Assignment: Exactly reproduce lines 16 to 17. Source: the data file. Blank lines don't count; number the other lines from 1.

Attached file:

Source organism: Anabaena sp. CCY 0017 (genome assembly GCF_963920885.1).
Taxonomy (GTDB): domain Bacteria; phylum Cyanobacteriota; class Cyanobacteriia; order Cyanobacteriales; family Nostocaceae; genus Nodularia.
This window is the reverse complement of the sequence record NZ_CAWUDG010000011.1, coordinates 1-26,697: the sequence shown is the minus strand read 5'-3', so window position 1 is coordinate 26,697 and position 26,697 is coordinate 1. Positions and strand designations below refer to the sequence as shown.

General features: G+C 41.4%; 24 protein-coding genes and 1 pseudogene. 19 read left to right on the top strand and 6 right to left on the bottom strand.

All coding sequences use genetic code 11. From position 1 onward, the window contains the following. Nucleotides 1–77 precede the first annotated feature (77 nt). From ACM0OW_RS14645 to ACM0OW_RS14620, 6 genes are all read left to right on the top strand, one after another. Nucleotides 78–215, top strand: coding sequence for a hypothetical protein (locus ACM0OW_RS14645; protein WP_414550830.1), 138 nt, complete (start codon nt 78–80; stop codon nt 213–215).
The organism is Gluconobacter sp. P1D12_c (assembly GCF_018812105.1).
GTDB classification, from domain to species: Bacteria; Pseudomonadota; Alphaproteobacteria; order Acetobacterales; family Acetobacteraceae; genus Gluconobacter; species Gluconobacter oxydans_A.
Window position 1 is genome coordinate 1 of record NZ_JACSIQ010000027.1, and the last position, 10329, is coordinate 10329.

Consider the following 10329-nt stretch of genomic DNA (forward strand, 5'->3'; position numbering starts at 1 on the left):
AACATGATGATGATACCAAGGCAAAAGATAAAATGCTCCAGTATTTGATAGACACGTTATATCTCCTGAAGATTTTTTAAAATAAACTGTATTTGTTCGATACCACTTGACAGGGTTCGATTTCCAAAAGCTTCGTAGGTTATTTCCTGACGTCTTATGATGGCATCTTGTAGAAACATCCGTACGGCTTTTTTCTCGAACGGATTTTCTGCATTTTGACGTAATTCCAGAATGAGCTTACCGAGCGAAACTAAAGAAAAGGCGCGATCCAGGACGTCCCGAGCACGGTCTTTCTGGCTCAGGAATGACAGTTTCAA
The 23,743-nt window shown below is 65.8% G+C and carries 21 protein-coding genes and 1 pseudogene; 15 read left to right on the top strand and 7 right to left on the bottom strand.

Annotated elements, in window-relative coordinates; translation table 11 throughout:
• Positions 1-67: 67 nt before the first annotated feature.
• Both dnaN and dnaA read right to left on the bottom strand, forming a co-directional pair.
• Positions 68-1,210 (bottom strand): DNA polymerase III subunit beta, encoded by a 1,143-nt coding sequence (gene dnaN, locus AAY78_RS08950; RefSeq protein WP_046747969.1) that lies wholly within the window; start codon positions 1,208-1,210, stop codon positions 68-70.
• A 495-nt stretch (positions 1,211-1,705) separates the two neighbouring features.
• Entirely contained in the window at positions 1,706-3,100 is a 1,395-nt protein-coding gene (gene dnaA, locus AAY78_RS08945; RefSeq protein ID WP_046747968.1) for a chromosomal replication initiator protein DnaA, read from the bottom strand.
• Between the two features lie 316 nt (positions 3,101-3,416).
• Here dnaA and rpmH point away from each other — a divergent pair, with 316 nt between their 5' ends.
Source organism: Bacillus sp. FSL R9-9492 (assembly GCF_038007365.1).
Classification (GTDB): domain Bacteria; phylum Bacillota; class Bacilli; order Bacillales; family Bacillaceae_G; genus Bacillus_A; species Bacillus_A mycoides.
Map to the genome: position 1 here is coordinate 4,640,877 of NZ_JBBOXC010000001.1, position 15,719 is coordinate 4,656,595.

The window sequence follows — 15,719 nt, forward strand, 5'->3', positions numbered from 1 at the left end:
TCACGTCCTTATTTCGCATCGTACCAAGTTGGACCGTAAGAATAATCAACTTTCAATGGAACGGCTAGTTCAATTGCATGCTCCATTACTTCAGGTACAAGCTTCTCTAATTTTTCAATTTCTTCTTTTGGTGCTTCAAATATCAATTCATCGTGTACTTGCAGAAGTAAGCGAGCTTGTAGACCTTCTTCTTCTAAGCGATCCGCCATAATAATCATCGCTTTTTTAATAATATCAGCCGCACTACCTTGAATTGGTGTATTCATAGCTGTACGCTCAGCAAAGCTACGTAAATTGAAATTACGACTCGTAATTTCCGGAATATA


• A 495-nt stretch (positions 1,211-1,705) separates the two neighbouring features.
• Entirely contained in the window at positions 1,706-3,100 is a 1,395-nt protein-coding gene (gene dnaA, locus AAY78_RS08945; RefSeq protein ID WP_046747968.1) for a chromosomal replication initiator protein DnaA, read from the bottom strand.